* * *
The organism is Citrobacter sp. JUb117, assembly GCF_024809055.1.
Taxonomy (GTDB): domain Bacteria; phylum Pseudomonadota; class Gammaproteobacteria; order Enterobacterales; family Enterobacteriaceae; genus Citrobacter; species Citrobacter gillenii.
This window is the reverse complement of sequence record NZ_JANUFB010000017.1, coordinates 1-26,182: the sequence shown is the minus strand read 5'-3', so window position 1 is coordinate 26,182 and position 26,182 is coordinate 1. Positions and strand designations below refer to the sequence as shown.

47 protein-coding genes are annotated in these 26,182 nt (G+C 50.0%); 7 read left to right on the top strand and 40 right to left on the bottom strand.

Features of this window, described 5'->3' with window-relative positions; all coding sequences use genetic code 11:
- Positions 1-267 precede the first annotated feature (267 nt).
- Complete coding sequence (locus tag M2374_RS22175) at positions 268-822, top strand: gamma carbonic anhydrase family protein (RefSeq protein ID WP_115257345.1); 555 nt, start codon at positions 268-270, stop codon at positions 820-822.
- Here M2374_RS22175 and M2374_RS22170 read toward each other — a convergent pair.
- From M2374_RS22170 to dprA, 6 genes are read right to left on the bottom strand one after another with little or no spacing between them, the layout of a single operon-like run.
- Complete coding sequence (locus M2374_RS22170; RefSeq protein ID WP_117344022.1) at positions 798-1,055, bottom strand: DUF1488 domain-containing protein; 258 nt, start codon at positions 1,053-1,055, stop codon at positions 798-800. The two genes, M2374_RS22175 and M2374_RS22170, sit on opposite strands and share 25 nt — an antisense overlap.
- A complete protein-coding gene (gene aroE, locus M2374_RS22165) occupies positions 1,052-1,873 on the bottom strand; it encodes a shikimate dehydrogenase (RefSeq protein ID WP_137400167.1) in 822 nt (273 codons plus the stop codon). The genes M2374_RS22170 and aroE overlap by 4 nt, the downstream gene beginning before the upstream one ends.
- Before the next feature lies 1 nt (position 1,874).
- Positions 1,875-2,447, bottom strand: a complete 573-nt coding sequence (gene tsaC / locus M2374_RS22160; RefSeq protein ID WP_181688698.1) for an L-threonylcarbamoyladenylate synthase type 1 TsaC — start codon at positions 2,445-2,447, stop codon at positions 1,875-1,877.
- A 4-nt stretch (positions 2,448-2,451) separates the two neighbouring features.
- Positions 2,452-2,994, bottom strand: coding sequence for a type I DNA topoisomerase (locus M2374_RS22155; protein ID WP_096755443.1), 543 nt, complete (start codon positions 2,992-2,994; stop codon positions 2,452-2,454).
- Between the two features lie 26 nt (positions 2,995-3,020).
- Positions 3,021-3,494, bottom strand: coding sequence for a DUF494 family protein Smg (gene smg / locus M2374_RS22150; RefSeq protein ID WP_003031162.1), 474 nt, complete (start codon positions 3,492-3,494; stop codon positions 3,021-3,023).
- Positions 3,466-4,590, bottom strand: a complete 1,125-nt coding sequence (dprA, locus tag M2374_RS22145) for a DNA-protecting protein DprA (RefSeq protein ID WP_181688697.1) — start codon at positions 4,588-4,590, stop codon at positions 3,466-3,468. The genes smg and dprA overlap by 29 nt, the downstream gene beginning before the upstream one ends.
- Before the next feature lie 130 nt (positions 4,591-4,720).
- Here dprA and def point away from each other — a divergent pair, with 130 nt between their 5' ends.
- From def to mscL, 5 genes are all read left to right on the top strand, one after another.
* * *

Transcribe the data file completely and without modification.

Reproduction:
The organism is Citrobacter sp. JUb117, assembly GCF_024809055.1.
Taxonomy (GTDB): domain Bacteria; phylum Pseudomonadota; class Gammaproteobacteria; order Enterobacterales; family Enterobacteriaceae; genus Citrobacter; species Citrobacter gillenii.
This window is the reverse complement of sequence record NZ_JANUFB010000017.1, coordinates 1-26,182: the sequence shown is the minus strand read 5'-3', so window position 1 is coordinate 26,182 and position 26,182 is coordinate 1. Positions and strand designations below refer to the sequence as shown.

47 protein-coding genes are annotated in these 26,182 nt (G+C 50.0%); 7 read left to right on the top strand and 40 right to left on the bottom strand.

Features of this window, described 5'->3' with window-relative positions; all coding sequences use genetic code 11:
- Positions 1-267 precede the first annotated feature (267 nt).
- Complete coding sequence (locus tag M2374_RS22175) at positions 268-822, top strand: gamma carbonic anhydrase family protein (RefSeq protein ID WP_115257345.1); 555 nt, start codon at positions 268-270, stop codon at positions 820-822.
- Here M2374_RS22175 and M2374_RS22170 read toward each other — a convergent pair.
- From M2374_RS22170 to dprA, 6 genes are read right to left on the bottom strand one after another with little or no spacing between them, the layout of a single operon-like run.
- Complete coding sequence (locus M2374_RS22170; RefSeq protein ID WP_117344022.1) at positions 798-1,055, bottom strand: DUF1488 domain-containing protein; 258 nt, start codon at positions 1,053-1,055, stop codon at positions 798-800. The two genes, M2374_RS22175 and M2374_RS22170, sit on opposite strands and share 25 nt — an antisense overlap.
- A complete protein-coding gene (gene aroE, locus M2374_RS22165) occupies positions 1,052-1,873 on the bottom strand; it encodes a shikimate dehydrogenase (RefSeq protein ID WP_137400167.1) in 822 nt (273 codons plus the stop codon). The genes M2374_RS22170 and aroE overlap by 4 nt, the downstream gene beginning before the upstream one ends.
- Before the next feature lies 1 nt (position 1,874).
- Positions 1,875-2,447, bottom strand: a complete 573-nt coding sequence (gene tsaC / locus M2374_RS22160; RefSeq protein ID WP_181688698.1) for an L-threonylcarbamoyladenylate synthase type 1 TsaC — start codon at positions 2,445-2,447, stop codon at positions 1,875-1,877.
- A 4-nt stretch (positions 2,448-2,451) separates the two neighbouring features.
- Positions 2,452-2,994, bottom strand: coding sequence for a type I DNA topoisomerase (locus M2374_RS22155; protein ID WP_096755443.1), 543 nt, complete (start codon positions 2,992-2,994; stop codon positions 2,452-2,454).
- Between the two features lie 26 nt (positions 2,995-3,020).
- Positions 3,021-3,494, bottom strand: coding sequence for a DUF494 family protein Smg (gene smg / locus M2374_RS22150; RefSeq protein ID WP_003031162.1), 474 nt, complete (start codon positions 3,492-3,494; stop codon positions 3,021-3,023).
- Positions 3,466-4,590, bottom strand: a complete 1,125-nt coding sequence (dprA, locus tag M2374_RS22145) for a DNA-protecting protein DprA (RefSeq protein ID WP_181688697.1) — start codon at positions 4,588-4,590, stop codon at positions 3,466-3,468. The genes smg and dprA overlap by 29 nt, the downstream gene beginning before the upstream one ends.
- Before the next feature lie 130 nt (positions 4,591-4,720).
- Here dprA and def point away from each other — a divergent pair, with 130 nt between their 5' ends.
- From def to mscL, 5 genes are all read left to right on the top strand, one after another.